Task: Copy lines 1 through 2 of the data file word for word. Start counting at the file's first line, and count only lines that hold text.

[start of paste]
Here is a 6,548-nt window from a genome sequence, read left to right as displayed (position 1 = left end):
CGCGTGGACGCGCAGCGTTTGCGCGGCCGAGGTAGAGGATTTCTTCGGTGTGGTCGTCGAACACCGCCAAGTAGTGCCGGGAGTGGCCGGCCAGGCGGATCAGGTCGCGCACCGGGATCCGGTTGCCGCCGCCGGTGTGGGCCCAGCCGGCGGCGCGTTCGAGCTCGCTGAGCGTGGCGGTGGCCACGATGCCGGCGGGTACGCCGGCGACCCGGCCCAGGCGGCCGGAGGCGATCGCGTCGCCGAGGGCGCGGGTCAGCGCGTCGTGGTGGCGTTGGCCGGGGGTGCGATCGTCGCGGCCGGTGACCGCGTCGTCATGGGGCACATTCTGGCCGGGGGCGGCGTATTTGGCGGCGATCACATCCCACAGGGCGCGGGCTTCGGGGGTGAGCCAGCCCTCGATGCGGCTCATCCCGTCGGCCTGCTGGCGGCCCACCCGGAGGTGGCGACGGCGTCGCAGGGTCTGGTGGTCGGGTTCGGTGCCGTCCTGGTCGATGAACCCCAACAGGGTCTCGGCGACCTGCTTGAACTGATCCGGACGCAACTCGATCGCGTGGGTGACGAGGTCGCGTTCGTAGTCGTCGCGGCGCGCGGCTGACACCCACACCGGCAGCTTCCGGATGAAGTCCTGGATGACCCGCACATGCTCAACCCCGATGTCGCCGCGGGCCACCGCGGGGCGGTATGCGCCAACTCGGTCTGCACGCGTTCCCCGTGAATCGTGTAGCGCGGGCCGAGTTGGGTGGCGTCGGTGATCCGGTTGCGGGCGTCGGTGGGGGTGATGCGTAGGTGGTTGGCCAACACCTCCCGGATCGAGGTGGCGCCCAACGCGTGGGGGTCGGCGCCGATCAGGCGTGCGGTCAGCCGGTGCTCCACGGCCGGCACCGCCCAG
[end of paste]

Here is a 6,548-nt window from a genome sequence, read left to right as displayed (position 1 = left end):
CGCGTGGACGCGCAGCGTTTGCGCGGCCGAGGTAGAGGATTTCTTCGGTGTGGTCGTCGAACACCGCCAAGTAGTGCCGGGAGTGGCCGGCCAGGCGGATCAGGTCGCGCACCGGGATCCGGTTGCCGCCGCCGGTGTGGGCCCAGCCGGCGGCGCGTTCGAGCTCGCTGAGCGTGGCGGTGGCCACGATGCCGGCGGGTACGCCGGCGACCCGGCCCAGGCGGCCGGAGGCGATCGCGTCGCCGAGGGCGCGGGTCAGCGCGTCGTGGTGGCGTTGGCCGGGGGTGCGATCGTCGCGGCCGGTGACCGCGTCGTCATGGGGCACATTCTGGCCGGGGGCGGCGTATTTGGCGGCGATCACATCCCACAGGGCGCGGGCTTCGGGGGTGAGCCAGCCCTCGATGCGGCTCATCCCGTCGGCCTGCTGGCGGCCCACCCGGAGGTGGCGACGGCGTCGCAGGGTCTGGTGGTCGGGTTCGGTGCCGTCCTGGTCGATGAACCCCAACAGGGTCTCGGCGACCTGCTTGAACTGATCCGGACGCAACTCGATCGCGTGGGTGACGAGGTCGCGTTCGTAGTCGTCGCGGCGCGCGGCTGACACCCACACCGGCAGCTTCCGGATGAAGTCCTGGATGACCCGCACATGCTCAACCCCGATGTCGCCGCGGGCCACCGCGGGGCGGTATGCGCCAACTCGGTCTGCACGCGTTCCCCGTGAATCGTGTAGCGCGGGCCGAGTTGGGTGGCGTCGGTGATCCGGTTGCGGGCGTCGGTGGGGGTGATGCGTAGGTGGTTGGCCAACACCTCCCGGATCGAGGTGGCGCCCAACGCGTGGGGGTCGGCGCCGATCAGGCGTGCGGTCAGCCGGTGCTCCACGGCCGGCACCGCCCAG